The majority of respondents to the Councils consultation opposed
Opponents included the local residents association, an
action group and the Westfield ward Councillors. (The Acomb Ward Councillors didn’t
respond to the consultation)
A report points out the proposed population of the planning area at 23,440 is 4 x the optimum size of 5500 suggested by central; government legislation.
A council official claims that a parallel proposal to create
a “Neighbourhood Forum” could be approved although the report fails to analyse
claims that the governance structure of the proposed body is bogus. The forum was criticised by consultees as introducing
unnecessary additional bureaucracy at least in the Westfield area where several
residents groups already operate.
The report author concludes that a Neighbourhood Plan,
including a revised “forum”, could be approved for the Acomb ward only.
We believe that the plan to exclude the Westfield area is correct.
However the proposal to jump to an “Acomb Ward only” model
is premature. Such a move would rule out drawing up a neighbourhood plan for
the Front Street area. Part of this district includes the Acomb Ward side of York
Road which would be subject to a different plan under the new proposals.
No consideration has been given to including the area of
land between the built-up area and the A1237 northern by pass) in any new arrangements,
thereby failing to recognise the importance given by many residents in the area
to the protection of open space.
The Council should simply reject the current ill-considered
neighbourhood forum and plan proposals which are before it.
New proposals may then emerge which could be subject to re-consultation.
They say “FRM believe the Environmental Statement is fundamentally flawed and must be comprehensively revised to give an honest and comprehensive account of the likely destruction of and damage to SSSI grassland”.
They go on to say, “There will be adverse impacts on the Cornfield Nature Reserve which are of regional or at least district-wide significance”.
The report says, “The application is for works to repair and extend the Clifton Ings barrier bank. This is one of the projects within the agencies flood alleviation scheme (FAS) to reduce flood risk throughout the city. £45 million has been allocated to the EA which will upgrade defences in 19 areas (referred to as flood cells).
The objective of the FAS is to protect against the 1 in 100 year flood (1% AEP) plus climate change and where this cannot be achieved then deliver the maximum level of protection in each cell within the context of existing flood risk and considering other environmental, social and cultural aspects.
The purpose of the barrier bank is to reduce flooding from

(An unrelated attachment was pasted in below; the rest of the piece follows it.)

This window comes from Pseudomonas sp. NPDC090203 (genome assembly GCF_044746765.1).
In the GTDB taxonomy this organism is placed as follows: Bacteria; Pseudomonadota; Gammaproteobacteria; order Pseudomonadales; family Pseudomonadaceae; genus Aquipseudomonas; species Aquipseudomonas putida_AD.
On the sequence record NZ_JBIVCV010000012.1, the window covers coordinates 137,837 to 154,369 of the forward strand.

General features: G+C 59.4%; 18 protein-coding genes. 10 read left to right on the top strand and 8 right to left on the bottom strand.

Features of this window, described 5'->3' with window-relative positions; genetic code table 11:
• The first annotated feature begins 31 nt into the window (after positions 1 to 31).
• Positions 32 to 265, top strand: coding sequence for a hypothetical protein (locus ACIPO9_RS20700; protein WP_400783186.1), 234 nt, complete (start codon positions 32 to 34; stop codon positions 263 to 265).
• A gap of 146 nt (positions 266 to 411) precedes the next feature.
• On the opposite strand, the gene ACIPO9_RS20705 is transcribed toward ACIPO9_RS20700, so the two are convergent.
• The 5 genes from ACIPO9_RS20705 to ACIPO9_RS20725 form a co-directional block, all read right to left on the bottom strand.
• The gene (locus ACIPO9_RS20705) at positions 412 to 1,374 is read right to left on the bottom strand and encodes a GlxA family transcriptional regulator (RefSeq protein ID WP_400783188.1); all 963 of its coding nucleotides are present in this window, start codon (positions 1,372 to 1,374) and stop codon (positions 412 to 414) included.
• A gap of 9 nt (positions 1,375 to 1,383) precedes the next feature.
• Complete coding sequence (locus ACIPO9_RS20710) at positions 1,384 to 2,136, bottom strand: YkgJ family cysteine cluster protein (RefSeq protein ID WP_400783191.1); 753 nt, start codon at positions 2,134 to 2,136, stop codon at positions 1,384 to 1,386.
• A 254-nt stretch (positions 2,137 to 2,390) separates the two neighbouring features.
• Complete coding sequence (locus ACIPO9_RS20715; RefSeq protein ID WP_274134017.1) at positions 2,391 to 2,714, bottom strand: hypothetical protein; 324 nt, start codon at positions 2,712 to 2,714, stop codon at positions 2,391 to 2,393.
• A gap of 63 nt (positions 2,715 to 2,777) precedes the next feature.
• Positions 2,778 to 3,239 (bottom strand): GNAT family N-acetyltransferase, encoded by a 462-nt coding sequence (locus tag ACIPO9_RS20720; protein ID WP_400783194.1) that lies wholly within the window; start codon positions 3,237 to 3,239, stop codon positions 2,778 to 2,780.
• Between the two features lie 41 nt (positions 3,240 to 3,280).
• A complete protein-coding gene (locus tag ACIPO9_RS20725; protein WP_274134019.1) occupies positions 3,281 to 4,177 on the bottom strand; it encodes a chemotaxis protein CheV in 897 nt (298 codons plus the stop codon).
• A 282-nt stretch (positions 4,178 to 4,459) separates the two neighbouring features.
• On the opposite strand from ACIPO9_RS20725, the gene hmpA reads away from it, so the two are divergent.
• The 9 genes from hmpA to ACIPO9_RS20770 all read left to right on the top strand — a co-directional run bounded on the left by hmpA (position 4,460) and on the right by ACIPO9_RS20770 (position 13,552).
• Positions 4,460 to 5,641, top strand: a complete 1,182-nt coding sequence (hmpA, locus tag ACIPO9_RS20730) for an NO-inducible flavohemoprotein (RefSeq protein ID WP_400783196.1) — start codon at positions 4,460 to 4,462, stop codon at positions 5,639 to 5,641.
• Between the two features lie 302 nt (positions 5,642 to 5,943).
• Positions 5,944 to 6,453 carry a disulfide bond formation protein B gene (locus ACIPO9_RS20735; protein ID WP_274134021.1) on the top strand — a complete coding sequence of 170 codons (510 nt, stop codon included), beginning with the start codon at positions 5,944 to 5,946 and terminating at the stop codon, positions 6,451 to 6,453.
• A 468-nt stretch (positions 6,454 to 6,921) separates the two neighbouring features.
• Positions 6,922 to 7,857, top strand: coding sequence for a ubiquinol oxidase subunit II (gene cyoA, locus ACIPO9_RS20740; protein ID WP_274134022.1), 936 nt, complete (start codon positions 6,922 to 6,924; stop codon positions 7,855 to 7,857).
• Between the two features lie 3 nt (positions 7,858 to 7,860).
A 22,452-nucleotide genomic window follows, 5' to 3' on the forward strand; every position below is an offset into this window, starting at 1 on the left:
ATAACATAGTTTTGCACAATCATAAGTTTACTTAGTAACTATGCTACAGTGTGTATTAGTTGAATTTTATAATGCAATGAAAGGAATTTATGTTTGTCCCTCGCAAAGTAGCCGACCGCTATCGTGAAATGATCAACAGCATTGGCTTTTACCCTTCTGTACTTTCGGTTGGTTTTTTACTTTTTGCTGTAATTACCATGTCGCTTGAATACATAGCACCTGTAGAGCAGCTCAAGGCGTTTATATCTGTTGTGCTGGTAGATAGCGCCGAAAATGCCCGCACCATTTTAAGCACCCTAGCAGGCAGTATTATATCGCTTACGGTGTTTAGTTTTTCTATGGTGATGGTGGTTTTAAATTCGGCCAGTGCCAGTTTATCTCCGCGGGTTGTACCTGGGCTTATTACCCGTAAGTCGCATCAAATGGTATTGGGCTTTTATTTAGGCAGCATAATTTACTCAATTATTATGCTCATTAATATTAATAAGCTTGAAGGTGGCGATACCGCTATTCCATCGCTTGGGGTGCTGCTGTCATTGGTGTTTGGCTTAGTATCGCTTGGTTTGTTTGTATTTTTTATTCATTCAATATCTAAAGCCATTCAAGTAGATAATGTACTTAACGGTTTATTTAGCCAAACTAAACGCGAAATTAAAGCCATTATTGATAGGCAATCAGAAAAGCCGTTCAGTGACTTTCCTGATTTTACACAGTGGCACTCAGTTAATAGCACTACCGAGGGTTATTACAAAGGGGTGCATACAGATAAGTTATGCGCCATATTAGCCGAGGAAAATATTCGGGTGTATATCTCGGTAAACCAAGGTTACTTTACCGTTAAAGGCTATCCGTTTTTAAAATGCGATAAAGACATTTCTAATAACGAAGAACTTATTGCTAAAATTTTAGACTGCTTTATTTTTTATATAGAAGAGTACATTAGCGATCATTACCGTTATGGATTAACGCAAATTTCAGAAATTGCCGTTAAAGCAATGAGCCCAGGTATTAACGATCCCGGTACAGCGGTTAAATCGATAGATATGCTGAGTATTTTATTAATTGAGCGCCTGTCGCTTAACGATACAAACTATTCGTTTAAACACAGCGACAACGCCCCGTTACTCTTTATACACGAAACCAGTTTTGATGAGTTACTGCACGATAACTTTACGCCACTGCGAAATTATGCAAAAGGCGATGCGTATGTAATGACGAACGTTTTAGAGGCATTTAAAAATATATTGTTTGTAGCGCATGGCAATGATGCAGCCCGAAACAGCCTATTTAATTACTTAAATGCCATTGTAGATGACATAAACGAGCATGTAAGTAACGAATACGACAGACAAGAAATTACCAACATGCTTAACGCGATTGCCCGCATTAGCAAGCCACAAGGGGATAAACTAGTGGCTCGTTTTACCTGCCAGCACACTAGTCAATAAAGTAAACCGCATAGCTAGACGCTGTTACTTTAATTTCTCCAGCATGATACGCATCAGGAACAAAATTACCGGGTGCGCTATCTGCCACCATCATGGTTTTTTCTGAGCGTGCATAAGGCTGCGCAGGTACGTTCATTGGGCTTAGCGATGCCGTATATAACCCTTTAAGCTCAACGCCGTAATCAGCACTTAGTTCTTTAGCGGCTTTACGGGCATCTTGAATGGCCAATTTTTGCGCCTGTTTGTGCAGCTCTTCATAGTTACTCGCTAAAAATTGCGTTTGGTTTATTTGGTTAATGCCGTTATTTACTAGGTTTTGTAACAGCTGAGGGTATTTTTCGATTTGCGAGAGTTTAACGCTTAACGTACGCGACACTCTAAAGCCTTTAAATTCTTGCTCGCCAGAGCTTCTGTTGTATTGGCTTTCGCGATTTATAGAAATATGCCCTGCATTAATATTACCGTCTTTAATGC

rivers (fluvial flooding) to the Clifton / Rawcliffe area.
However, during the floods in 2000, water from the river
outflanked the flood defences, spilled onto Shipton Road and flooded over 100
homes. The flood basin at Blue Beck also exceeded its capacity in 2000. In
these instances, the Environment Agency had to provide temporary pumps to
reduce flooding upstream on Blue Beck.
The barrier bank was constructed in 1980. It is of earth
fill construction and is up to 4.5m high. The embankments on both sides of the
River Ouse currently have issues with stability created by high pressure in the
banks when the reservoir empties. This has meant that the drawdown rate for the
reservoir has had to be reduced from 1,360mm/day to 300mm/day in order to
reduce the risk of failure. This reduction in the drawdown rate significantly
impacts on the operation and effectiveness of the reservoir as a flood defence,
particularly for any consecutive flood events.
Clifton Ings provides a flood storage reservoir on the eastern side of the River Ouse close to Rawcliffe Park and Ride and the sports clubs Clifton Alliance and York. When not flooded, the northern section of Clifton Ings is used for grazing and the southern section is used as open land by the public. A Sustrans cycle route runs through this area.
During high flow events it has a flood capacity of 2,300,000 m3. It is owned and maintained by the Environment Agency.
The Planning Committee is meeting on Thursday at 4:30pm. The
meeting will also consider a separate proposal to create a temporary access
route into the site.
A planning application, which would have seen the residential accommodation above the Premier shop on Gale Lane converted into 5 letting rooms, has been withdrawn.
The proposal was criticised by some residents who feared that 5 separate, unrelated, tenants would generate additional parking problems in the area. There are already issues with inadequate parking on St Stephens Road.
Other criticisms related to the lack of waste bin space and the absence of any cycle storage.
The owners may be permitted to use the first floor accommodation for single family use.